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Australasian Human Research Ethics Consultancy Services Pty Ltd (AHRECS)

Why all randomised controlled trials produce biased results (Papers: Alexander Krauss | March 2018)0

Posted by Admin in on June 7, 2018
 

Abstract

Background: Randomised controlled trials (RCTs) are commonly viewed as the best research method to inform public health and social policy. Usually they are thought of as providing the most rigorous evidence of a treatment’s effectiveness without strong assumptions, biases and limitations.

Objective: This is the first study to examine that hypothesis by assessing the 10 most cited RCT studies worldwide.

Data sources: These 10 RCT studies with the highest number of citations in any journal (up to June 2016) were identified by searching Scopus (the largest database of peer-reviewed journals).

Results: This study shows that these world-leading RCTs that have influenced policy produce biased results by illustrating that participants’ background traits that affect outcomes are often poorly distributed between trial groups, that the trials often neglect alternative factors contributing to their main reported outcome and, among many other issues, that the trials are often only partially blinded or unblinded. The study here also identifies a number of novel and important assumptions, biases and limitations not yet thoroughly discussed in existing studies that arise when designing, implementing and analysing trials.

Conclusions: Researchers and policymakers need to become better aware of the broader set of assumptions, biases and limitations in trials. Journals need to also begin requiring researchers to outline them in their studies. We need to furthermore better use RCTs together with other research methods.

Key messages

  • RCTs face a range of strong assumptions, biases and limitations that have not yet all been thoroughly discussed in the literature.
  • This study assesses the 10 most cited RCTs worldwide and shows that trials inevitably produce bias.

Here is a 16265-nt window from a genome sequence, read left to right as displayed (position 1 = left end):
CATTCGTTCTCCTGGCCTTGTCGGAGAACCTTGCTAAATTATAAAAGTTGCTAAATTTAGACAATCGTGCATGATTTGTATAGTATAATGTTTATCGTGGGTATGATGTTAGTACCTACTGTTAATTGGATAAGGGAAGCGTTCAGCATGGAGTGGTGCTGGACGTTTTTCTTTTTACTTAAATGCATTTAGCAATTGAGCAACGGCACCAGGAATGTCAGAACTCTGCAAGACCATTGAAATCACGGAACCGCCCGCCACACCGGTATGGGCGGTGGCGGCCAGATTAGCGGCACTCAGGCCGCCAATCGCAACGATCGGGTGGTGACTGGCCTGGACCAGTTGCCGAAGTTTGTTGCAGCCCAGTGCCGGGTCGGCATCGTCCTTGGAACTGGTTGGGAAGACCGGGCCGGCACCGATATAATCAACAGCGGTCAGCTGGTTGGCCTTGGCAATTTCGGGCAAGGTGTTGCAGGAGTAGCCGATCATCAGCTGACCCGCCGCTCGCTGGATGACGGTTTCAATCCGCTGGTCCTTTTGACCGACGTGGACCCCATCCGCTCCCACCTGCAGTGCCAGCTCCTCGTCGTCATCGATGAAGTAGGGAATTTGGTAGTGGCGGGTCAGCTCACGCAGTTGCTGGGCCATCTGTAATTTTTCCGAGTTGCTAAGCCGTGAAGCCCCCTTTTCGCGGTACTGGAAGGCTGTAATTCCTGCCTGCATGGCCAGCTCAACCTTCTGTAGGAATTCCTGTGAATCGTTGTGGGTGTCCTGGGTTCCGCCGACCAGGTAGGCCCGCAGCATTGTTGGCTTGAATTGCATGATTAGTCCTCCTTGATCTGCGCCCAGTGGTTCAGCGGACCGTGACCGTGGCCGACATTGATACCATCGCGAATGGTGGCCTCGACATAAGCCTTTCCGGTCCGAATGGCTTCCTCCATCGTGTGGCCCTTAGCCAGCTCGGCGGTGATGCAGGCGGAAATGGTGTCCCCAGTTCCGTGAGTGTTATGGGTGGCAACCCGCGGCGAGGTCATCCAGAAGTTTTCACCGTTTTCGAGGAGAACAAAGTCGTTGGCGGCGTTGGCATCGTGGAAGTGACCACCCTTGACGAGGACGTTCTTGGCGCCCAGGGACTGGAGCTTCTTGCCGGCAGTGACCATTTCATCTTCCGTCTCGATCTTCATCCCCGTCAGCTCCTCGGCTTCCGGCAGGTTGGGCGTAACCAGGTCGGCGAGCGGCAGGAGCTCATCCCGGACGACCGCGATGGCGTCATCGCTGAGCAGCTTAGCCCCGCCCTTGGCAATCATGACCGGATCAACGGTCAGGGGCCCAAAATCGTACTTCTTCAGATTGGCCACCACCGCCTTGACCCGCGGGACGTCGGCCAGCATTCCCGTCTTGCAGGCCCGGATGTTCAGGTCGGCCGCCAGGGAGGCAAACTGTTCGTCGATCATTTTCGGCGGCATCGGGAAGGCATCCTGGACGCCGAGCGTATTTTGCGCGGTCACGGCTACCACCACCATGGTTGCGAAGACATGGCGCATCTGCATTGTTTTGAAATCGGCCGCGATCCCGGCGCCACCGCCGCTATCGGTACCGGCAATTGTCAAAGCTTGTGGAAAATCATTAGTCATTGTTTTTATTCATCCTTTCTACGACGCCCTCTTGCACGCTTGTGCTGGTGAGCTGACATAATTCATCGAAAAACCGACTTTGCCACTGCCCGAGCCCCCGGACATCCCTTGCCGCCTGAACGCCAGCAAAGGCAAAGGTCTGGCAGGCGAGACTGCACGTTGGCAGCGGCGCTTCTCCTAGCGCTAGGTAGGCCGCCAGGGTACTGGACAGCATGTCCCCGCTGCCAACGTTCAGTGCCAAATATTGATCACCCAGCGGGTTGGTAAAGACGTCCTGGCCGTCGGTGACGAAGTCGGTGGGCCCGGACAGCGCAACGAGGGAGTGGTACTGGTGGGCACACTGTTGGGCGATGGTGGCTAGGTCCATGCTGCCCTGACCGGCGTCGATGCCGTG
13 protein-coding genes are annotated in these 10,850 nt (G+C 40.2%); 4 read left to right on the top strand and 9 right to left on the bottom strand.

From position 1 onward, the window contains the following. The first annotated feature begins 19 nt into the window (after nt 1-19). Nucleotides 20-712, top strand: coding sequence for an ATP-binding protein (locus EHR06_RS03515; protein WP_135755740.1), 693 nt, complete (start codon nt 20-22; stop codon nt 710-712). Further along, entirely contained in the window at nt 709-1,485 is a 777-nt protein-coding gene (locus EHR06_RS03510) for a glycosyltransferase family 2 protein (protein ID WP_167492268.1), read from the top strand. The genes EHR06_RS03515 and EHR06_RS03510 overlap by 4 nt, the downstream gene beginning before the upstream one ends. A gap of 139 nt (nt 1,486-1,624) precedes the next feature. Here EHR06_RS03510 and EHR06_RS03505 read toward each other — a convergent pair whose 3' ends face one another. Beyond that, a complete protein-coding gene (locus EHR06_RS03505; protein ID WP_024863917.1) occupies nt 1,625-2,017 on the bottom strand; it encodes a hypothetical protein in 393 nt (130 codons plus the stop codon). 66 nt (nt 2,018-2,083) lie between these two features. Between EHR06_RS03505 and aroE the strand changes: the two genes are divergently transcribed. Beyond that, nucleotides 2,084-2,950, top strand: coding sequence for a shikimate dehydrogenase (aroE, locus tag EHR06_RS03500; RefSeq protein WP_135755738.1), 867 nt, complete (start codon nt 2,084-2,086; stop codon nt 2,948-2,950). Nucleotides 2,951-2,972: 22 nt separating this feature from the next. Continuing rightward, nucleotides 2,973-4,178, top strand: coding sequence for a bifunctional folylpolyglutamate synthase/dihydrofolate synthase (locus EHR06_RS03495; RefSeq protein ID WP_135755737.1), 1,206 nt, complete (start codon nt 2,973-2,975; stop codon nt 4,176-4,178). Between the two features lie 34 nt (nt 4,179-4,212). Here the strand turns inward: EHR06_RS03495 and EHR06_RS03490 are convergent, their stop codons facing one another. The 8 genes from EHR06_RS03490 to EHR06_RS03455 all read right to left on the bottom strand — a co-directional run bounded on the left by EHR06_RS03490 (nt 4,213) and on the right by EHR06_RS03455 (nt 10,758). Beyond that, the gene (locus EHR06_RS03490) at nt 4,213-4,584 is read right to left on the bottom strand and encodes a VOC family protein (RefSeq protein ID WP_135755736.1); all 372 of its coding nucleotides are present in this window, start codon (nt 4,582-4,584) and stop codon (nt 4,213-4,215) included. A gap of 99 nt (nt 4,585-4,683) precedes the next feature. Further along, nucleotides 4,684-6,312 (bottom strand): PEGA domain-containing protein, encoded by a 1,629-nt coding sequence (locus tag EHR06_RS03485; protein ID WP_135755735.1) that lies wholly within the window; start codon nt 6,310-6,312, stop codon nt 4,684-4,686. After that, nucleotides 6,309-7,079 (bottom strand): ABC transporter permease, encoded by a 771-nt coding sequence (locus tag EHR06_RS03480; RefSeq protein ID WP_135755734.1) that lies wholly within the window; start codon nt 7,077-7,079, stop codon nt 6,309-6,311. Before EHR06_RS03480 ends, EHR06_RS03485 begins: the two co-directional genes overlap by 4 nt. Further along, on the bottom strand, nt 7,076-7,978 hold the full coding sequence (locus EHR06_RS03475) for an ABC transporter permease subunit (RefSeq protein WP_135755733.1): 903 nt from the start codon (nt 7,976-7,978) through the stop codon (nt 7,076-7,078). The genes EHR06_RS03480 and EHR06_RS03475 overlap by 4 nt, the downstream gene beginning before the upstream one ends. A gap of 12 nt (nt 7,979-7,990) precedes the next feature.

• Trials involve complex processes – from randomising, blinding and controlling, to implementing treatments, monitoring participants etc. – that require many decisions and steps at different levels that bring their own assumptions and degree of bias to results.

Keywords: Randomised controlled trial, RCT, reproducibility crisis, replication crisis, bias, statistical bias, evidence-based medicine, evidence-based practice, reproducibility of results, clinical medicine, research design

Krauss, A. (2018) Why all randomised controlled trials produce biased results. Annals of Medicine. 50:4, 312-322, DOI: 10.1080/07853890.2018.1453233
Publisher (Open Access): https://www.tandfonline.com/doi/full/10.1080/07853890.2018.1453233

Australian Academy of Science – Code of Conduct0

Posted by Admin in on June 3, 2018
 

“This Code of Conduct and associated implementation plan, guidelines, policy and procedures have been developed to provide context and guidance to Academy Fellows, employees and others representing or otherwise involved with the Academy in its efforts to achieve its mission.

It’s great to see an Australian code of conduct specifically refer to bullying and harassment.

The document covers the Academy’s values, expectations and requirements regarding conduct, the policy principles on which the code and its implementation are based, and guidelines and procedures for responding to breaches of the code.
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The Academy does not tolerate bullying and harassment and has a commitment to investigating and where warranted acting on reported or alleged instances of bullying and harassment in a prompt and decisive manner…”
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Access the Code of Conduct and related materials

Nine pitfalls of research misconduct – Science (Aaron D. Robinson | May 2018)0

Posted by Admin in on May 28, 2018
 

Academic leaders must audit departments for flaws and strengths, then tailor practices to build good behaviour, say C. K. Gunsalus and Aaron D. Robinson.

One of us (C.K.G.) teaches leadership skills and works with troubled departments. At almost every session, someone will sidle up, curious about a case study: they want to know how what happened at their university came to be known externally. Of course, it didn’t.

A recommended read for research centre directors and anyone who facilitates research integrity professional development activities. The point being, there are small missteps that can lead to awful outcomes.